I HAVE TO CONFESS.
The presidential primary season that just ended hit me - a practicing political cynic - as a remarkable bit of democracy.
We had a winter and spring of record turnout across the nation, a cycle of enthusiasm producing candidates outside the norm.
John McCain's a unique Republican who can appeal to Democrats and independents; Barack Obama's a Democrat offering a whole new day.
And people participated like never before.
A University of Minnesota study released last month shows increased turnout in 43 of 44 states for which comparable data was available.
Of the states studied, only heavily Republican Idaho showed no registration increase.
(I don't know. Potato-heads?)
Registration in 10 states rose by 10 percent or more.
Nevada and Indiana, for example, are up 20 percent; Arizona 18; North Carolina 14.
(Pennsylvania is up 7 percent.)
Based on the level of interest in primaries, my bet is it continues this fall.
So we should build on it.
We should acknowledge that democracy is on the rise and push for election reforms to further open and strengthen the process.
How about improving primaries by dumping the current goofy system in favor of a more sensible one?
There are multiple plans: a national lottery of states to see who goes first; a series of groupings of small states and big states; states grouped by delegate strength, and more.
My personal favorite, endorsed by the Commission on Federal Election Reform and the National Governors Association, is a block of regional primaries from March to June that rotates every four years and allows (as a concession to tradition) Iowa and New Hampshire to go first.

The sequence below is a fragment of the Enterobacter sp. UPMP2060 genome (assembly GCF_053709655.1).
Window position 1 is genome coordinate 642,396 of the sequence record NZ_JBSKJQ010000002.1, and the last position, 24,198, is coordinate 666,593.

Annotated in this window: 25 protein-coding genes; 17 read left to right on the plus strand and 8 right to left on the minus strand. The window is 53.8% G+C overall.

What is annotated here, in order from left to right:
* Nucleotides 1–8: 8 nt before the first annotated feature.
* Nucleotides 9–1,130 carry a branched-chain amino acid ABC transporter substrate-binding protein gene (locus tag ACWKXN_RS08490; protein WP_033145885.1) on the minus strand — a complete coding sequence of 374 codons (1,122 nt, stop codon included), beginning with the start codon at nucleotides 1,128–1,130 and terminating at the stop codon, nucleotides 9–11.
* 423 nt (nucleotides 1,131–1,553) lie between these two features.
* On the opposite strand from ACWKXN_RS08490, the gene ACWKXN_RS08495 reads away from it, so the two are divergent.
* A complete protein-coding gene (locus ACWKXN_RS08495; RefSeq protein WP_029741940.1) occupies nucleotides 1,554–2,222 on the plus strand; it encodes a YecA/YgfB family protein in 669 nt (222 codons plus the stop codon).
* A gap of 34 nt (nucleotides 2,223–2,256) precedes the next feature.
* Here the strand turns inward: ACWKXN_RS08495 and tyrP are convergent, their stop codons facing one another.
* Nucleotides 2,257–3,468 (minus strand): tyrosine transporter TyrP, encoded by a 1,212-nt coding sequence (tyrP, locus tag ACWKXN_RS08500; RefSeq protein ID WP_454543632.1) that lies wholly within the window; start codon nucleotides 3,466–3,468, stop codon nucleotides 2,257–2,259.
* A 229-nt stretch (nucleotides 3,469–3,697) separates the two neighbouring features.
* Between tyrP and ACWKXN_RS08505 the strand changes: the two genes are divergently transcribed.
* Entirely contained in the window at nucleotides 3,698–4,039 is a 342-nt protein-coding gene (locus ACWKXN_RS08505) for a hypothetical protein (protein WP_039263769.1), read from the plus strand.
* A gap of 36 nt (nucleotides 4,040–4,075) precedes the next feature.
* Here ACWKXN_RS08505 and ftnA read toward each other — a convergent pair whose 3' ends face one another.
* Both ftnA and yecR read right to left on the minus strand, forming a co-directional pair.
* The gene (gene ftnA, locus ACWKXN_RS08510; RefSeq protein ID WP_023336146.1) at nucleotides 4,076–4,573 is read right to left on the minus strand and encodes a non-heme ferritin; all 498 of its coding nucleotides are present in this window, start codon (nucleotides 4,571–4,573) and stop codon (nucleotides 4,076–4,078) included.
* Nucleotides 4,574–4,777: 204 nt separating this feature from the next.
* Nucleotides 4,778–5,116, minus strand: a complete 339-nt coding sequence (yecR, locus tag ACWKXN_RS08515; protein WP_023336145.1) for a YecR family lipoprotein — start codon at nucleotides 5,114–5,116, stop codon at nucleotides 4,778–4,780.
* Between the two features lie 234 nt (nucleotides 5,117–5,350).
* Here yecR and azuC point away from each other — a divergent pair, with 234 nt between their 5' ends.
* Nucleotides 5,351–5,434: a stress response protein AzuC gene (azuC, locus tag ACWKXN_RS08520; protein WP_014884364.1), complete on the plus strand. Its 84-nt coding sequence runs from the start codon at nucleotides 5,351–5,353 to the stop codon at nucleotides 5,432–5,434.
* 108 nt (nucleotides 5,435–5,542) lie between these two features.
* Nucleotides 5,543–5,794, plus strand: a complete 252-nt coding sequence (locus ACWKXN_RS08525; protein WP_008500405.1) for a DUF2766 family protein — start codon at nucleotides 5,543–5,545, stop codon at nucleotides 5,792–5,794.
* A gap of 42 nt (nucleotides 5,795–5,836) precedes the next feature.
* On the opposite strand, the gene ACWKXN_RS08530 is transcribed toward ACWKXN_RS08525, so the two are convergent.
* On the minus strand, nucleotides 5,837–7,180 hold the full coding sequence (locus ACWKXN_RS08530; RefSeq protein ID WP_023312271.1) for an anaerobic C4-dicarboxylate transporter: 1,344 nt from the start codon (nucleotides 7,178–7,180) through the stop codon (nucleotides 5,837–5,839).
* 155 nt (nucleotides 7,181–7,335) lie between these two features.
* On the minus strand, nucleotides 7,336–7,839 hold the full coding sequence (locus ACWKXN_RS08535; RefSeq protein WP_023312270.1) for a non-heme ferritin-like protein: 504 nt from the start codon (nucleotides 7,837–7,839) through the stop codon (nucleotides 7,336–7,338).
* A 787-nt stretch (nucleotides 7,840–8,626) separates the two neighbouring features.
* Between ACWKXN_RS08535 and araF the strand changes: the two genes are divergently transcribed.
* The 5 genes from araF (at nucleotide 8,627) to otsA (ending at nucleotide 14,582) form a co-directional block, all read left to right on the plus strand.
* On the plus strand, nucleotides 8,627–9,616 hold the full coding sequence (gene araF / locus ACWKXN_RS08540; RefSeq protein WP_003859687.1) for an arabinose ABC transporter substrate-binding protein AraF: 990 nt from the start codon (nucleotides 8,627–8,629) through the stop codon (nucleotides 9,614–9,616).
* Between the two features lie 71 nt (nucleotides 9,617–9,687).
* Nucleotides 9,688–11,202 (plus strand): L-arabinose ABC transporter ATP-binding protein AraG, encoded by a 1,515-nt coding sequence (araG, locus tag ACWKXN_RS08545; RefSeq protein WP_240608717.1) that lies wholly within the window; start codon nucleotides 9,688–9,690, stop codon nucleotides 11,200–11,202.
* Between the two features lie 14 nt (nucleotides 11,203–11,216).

But, speaking of Iowa, I also like the idea of ending caucuses in favor of primaries.
Caucuses, however cute, don't allow absentee votes and punish too many voters without the time or resources to attend, often including those in the military.
Primaries allow for greater participation.
So would improvements such as voting over weekends.
More important, however, is tying the Electoral College to a sensible, simple and democratic nationwide popular vote.
The current winner-take-all process in each state (in which one can win the most popular votes nationally but still lose the election) reduces too many states, and therefore their voters, to insignificance.
National Popular Vote, a nonprofit, California-based group pushing for every vote to count, says that in the '04 election candidates spent 99 percent of their money in just 16 states.
So it proposes that electoral votes be assigned to the candidate with the most popular votes from the 50 states and the District of Columbia - a true national election.
"Should someone's vote in North Carolina be worth the same as someone's vote in Ohio?" asks group president Barry Fadem, a California lawyer specializing in ballots issues and election law.
"We are talking about the most important election in the world," he says. "Whoever gets the bigger number, that's your winner."
The plan works off the constitutional power of states to determine how their electoral votes are awarded and the states' power to form interstate compacts, such as they do for stuff ranging from environmental programs to Powerball.
States pass legislation (four have done so: Hawaii, Illinois, Maryland and New Jersey) to join other states in awarding electoral votes to the popular vote winner.
This can happen only if enough states with the combined total of electoral votes needed to win the presidency (270) are in the compact.
Pennsylvania is among more than 40 states with legislation pending.
Like lots of good ideas, the measure here is stalled.
Still, democracy is on the rise. Be nice to ride it even higher. *
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